Last week, the British snack company Jacob’s commissioned a set of portraits of Cara Delevingne, Kate Moss, and Twiggy made out of cracker crumbs. The result, which was on display for one night only at the Whitespace Gallery in London, is the work of Nathan Wyburn, a 24-year-old celebrity portraitist from Wales.
Wyburn’s been using unconventional materials to depict celebrities for the past four years, ever since he first made a portrait of Simon Cowell out of Marmite (the yeast-extract food paste) on toast. “There was an article in the Sun newspaper, and it said ‘Simon Cowell: You Either Love Him or Hate Him,’ and the slogan for Marmite here in the U.K. is ‘You Either Love It or You Hate It,’” he explained to the Cut. Since then, he’s done Katy Perry in cat food, various reality TV stars in fake tanner, and Miley Cyrus, painted with his tongue. His YouTube channel (on which he posts time-lapse videos of his creative process) has accumulated a significant fan base; and, at the encouragement of his fans, he appeared on Britain’s Got Talent in 2011.
The Cut spoke with Wyburn about the inspiration behind his work, the hardest materials to make portraits out of, and what it’s like to paint with your tongue.
How do you choose your subjects and your materials?
Most of the time the subjects are people that I’m quite interested in myself, so it’s a little selfish. I have quite a big fascination with pop culture, and I watch a lot of television programs and read the newspapers and internet gossip websites and what not. I make portraits of people that I enjoy watching, and then I try to think of unique materials, either from their personalities, like something they’re well known for, or a stereotype. I try to have fun with it.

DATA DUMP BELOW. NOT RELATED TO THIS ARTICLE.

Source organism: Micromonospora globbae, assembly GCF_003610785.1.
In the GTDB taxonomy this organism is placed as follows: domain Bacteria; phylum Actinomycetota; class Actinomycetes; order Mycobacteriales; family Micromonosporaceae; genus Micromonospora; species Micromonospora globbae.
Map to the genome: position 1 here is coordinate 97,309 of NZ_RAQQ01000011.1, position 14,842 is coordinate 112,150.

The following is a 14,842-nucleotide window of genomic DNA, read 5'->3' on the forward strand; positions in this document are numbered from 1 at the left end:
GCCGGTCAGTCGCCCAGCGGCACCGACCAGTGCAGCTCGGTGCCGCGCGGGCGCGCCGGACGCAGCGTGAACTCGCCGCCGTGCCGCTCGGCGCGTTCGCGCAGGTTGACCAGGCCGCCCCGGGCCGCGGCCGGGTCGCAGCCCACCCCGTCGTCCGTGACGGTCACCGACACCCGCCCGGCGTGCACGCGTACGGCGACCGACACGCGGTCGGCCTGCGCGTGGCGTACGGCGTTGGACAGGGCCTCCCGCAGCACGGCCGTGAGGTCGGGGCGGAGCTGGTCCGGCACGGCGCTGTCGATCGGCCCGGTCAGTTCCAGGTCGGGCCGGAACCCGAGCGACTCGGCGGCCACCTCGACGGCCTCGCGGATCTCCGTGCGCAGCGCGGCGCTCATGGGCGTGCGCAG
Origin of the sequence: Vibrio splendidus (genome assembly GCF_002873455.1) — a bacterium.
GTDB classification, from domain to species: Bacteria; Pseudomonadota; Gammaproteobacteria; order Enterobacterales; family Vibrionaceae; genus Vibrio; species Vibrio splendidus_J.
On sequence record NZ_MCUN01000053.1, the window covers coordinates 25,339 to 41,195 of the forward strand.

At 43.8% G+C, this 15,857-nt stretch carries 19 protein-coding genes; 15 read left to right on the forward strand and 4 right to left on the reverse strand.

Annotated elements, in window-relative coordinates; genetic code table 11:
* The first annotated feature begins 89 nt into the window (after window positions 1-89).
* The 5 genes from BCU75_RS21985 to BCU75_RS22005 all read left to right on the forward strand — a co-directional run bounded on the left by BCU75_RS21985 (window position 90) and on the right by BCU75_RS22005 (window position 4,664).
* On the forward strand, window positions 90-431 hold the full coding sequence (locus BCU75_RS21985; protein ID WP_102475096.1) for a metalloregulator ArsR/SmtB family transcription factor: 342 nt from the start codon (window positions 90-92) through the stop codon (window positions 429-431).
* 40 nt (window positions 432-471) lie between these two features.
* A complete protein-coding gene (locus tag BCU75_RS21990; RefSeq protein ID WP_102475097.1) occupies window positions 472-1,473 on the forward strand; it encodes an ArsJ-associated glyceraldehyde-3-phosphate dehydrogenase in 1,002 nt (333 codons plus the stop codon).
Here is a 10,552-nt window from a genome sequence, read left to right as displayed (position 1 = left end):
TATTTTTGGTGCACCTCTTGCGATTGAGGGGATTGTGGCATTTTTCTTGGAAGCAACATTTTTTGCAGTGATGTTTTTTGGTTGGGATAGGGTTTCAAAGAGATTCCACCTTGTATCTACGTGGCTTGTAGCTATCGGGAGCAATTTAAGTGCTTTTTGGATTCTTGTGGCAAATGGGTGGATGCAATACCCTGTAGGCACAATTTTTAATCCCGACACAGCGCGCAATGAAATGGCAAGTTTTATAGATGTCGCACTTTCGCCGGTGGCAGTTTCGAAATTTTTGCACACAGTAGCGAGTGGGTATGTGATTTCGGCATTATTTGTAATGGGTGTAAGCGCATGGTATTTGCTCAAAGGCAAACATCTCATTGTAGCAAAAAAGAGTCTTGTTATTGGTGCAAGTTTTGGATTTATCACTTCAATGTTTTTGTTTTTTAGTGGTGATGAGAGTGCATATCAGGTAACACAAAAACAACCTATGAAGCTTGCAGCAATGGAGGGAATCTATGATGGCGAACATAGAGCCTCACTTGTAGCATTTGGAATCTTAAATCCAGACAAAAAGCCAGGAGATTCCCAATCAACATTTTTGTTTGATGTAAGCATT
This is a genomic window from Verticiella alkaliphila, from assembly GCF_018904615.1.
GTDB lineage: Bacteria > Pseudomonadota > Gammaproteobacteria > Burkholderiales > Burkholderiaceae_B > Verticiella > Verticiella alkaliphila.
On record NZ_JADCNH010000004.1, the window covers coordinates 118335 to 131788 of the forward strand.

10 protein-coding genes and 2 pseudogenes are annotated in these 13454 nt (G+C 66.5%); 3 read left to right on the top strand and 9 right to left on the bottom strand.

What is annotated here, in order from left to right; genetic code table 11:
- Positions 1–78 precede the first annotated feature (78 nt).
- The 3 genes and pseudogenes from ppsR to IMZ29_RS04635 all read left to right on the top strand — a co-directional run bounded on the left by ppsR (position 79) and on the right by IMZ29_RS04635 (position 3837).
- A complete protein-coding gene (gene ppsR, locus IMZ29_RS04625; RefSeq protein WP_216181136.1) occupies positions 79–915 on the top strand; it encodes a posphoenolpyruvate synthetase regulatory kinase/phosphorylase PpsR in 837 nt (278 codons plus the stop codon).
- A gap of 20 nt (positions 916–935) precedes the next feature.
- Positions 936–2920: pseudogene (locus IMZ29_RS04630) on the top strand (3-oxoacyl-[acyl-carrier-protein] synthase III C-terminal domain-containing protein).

I think often we assume that when someone becomes famous they’re putting their entire lives out there for the public. You see them everywhere: on the front covers of magazines, next to, say, a packet of crisps or a jar of Nutella. They’re almost a product, made for consumption — almost the exact same thing as the jar of Nutella that’s made of the public to eat.
What are the challenges working with unconventional materials?
Well, they obviously don’t dry quite as well as paint, and there are different sorts of textures — like the bread and the toast; it crumbs a little bit and falls apart while you go, so you have to be very delicate and careful. Things like ketchup and chocolate start to run if the temperature is too high in the room … It’s a lot of trial and error with a lot of different materials, but that’s part of the fun of it for me. There are some materials like fake tan and makeup that will dry, and I get to keep those, but a lot of the food products — especially the toast ones, which I’m most known for here in the U.K. — will go moldy. A lot of the toast ones I actually give to horses to eat, which is quite fun because the idea behind the work is celebrity and commercialism and consumerism, and the way people consume celebrity — so for the artwork to actually get consumed by a horse finishes the whole project off.
Are there any materials you’ve tried that have turned out to be too hard to work with?